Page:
Playbill picks: March local theater highlights

IN LIKE A LION: As the weather turns warmer, the cool of area theaters beckons. Photo by iStock

If you’re a fan of local theater, Western North Carolina offers plenty of options. Below are some highlights of productions hitting various stages across the region.

Back to reality

Playwright Del ShoresSordid Lives heads to Hendersonville Theatre, Thursday, March 21-Saturday, March 30. The beloved comedy chronicles the fallout of an elderly matriarch’s accidental death and the plentiful truths it unearths in a small Texas town. The theater website lists a PG-13 rating for adult language, themes and situations.

“Anytime you have a show that is a cult classic with so many comedic elements, the tendency is to try and play to the comedic elements first,” says director Guillermo Jemmott Jr. “In our first read-through of the show, I told all our actors that I did not want them to do that. These are real people in a strange, sad, albeit funny situation. The more serious they are in a comical situation, the more accurate it seems to us in the audience, and that is what makes it funny.”

Aiding those efforts, assistant director River Spade feels it’s “important to emphasize the sincerity in portraying the characters’ struggles and relationships throughout the comedy.” That process involved guiding the actors to fully embody their roles and connect with the story’s emotional core. And Spade has also been mindful of stage choices to help the audience’s understanding of each character, utilizing set design, sound design and lighting to underscore key moments of revelation or conflict.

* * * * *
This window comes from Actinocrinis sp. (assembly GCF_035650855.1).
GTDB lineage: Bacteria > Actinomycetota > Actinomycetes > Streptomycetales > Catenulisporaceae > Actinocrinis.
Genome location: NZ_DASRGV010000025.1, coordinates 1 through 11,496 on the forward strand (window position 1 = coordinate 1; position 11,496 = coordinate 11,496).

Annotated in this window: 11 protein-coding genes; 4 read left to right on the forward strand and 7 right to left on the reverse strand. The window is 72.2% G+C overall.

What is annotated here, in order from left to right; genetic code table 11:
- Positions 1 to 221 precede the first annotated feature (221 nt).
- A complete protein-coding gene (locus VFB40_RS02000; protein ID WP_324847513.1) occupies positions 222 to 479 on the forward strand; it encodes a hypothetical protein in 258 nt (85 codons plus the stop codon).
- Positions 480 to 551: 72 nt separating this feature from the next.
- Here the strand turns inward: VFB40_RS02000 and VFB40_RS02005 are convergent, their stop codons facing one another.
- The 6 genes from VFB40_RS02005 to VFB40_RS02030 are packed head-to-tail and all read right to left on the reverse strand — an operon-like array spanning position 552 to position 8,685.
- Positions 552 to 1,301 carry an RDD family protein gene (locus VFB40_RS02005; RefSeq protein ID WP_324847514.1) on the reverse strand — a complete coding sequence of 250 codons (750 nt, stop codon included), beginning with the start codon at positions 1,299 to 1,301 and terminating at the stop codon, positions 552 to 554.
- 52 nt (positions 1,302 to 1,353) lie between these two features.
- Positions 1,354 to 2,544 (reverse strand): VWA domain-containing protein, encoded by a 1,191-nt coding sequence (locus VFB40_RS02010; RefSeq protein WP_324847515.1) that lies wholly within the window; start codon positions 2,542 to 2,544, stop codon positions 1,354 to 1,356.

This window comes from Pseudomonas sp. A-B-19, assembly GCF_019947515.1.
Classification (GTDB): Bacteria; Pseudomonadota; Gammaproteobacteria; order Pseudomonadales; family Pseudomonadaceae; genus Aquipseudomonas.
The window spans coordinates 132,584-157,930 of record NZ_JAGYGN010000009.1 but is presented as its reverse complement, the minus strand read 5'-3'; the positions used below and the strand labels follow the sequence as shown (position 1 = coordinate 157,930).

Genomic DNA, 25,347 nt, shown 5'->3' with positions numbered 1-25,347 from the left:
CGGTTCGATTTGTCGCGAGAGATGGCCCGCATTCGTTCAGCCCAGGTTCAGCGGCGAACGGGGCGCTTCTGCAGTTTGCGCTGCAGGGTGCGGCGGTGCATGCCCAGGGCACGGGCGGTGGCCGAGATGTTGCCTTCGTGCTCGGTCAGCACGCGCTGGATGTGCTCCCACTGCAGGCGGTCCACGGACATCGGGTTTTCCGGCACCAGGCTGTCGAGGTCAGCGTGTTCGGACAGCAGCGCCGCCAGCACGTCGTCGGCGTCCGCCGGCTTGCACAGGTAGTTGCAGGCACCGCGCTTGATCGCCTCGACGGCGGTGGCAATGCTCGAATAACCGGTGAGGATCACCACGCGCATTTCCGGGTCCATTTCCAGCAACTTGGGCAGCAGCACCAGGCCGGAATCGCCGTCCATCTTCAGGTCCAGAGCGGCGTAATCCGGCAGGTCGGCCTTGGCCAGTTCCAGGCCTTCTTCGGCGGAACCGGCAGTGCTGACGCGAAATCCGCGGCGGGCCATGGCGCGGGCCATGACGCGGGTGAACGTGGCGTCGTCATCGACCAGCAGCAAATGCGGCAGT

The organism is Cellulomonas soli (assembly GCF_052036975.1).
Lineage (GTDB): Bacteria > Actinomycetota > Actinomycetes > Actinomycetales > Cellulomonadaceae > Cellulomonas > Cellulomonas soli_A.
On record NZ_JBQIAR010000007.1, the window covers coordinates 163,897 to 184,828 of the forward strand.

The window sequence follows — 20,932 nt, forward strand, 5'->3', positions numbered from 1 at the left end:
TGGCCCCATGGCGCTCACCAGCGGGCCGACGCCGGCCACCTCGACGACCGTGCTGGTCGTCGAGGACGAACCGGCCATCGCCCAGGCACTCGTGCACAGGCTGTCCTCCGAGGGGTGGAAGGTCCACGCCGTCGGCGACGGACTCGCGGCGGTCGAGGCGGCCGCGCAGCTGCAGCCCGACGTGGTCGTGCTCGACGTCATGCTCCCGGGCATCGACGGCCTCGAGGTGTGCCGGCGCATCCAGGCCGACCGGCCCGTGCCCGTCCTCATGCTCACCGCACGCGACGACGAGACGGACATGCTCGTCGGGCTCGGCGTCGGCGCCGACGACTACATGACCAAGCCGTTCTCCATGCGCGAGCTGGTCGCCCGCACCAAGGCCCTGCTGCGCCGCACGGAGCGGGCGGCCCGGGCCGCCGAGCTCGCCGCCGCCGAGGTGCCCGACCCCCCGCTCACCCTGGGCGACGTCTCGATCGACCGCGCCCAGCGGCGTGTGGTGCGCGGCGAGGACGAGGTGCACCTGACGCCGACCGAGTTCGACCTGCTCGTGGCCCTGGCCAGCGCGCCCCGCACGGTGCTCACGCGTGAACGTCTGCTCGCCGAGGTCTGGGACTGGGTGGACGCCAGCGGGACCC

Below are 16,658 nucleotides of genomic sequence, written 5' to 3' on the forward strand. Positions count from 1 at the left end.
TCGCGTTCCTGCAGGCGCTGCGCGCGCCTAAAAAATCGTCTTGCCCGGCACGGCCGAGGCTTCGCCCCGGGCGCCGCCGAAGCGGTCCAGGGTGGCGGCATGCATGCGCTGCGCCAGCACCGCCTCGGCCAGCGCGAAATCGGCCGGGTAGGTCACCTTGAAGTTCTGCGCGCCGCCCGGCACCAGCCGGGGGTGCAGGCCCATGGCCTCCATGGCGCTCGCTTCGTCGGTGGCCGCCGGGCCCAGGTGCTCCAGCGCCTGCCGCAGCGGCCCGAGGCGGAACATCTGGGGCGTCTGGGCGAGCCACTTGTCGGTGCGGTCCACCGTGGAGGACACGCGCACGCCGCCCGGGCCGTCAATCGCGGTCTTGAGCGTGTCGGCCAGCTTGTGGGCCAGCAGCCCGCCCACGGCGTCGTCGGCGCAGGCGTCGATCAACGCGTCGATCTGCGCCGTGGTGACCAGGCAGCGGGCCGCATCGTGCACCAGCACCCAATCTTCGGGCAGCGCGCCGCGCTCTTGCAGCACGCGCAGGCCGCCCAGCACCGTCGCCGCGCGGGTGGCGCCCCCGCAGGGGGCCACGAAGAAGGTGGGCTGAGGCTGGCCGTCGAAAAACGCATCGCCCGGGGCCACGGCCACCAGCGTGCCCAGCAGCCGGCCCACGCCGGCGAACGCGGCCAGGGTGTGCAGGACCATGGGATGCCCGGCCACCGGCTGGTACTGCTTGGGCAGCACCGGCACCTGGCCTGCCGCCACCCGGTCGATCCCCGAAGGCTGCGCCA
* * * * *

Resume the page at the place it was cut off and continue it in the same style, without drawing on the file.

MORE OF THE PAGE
“As a Black performer and assistant director, I have a unique way of portraying a tale. As such, the goal throughout rehearsals was to create an inclusive and collaborative environment where all cast and crew members felt supported in their creative exploration,” Spade says. “If any of the actors brought up questions or concerns about their characters, we would employ a range of techniques to aid in the character development process. I’m glad I was able to work with Guillermo to be able to share this story with the audience.”

The directorial team’s approaches resonated with Jorja Ursin, who’s striving to transcend the stereotypes inherent in playing barfly Juanita.

“I am attempting to bring a fresh take on this character by downplaying her drunkenness and emphasizing her multidimensional personality instead,” Ursin says. “I’m digging into Juanita‘s personality to find some believable behaviors that are surprising to the audience and genuinely hilarious  — ‘genuine’ being the key word here.”

And while it would be easy to play the broad comic character of Brother Boy simply for laughs, Sean Smith likewise seeks to bring depth to his role.

“Giving Brother Boy more than just that drag [queen] veneer is challenging,” Smith says. “I compare him to Don Quixote. He too lived in an alternate reality that ‘normal’ people did not understand. But that did not make his reality any less real. I find Brother Boy in that ‘surreal’ world, too.”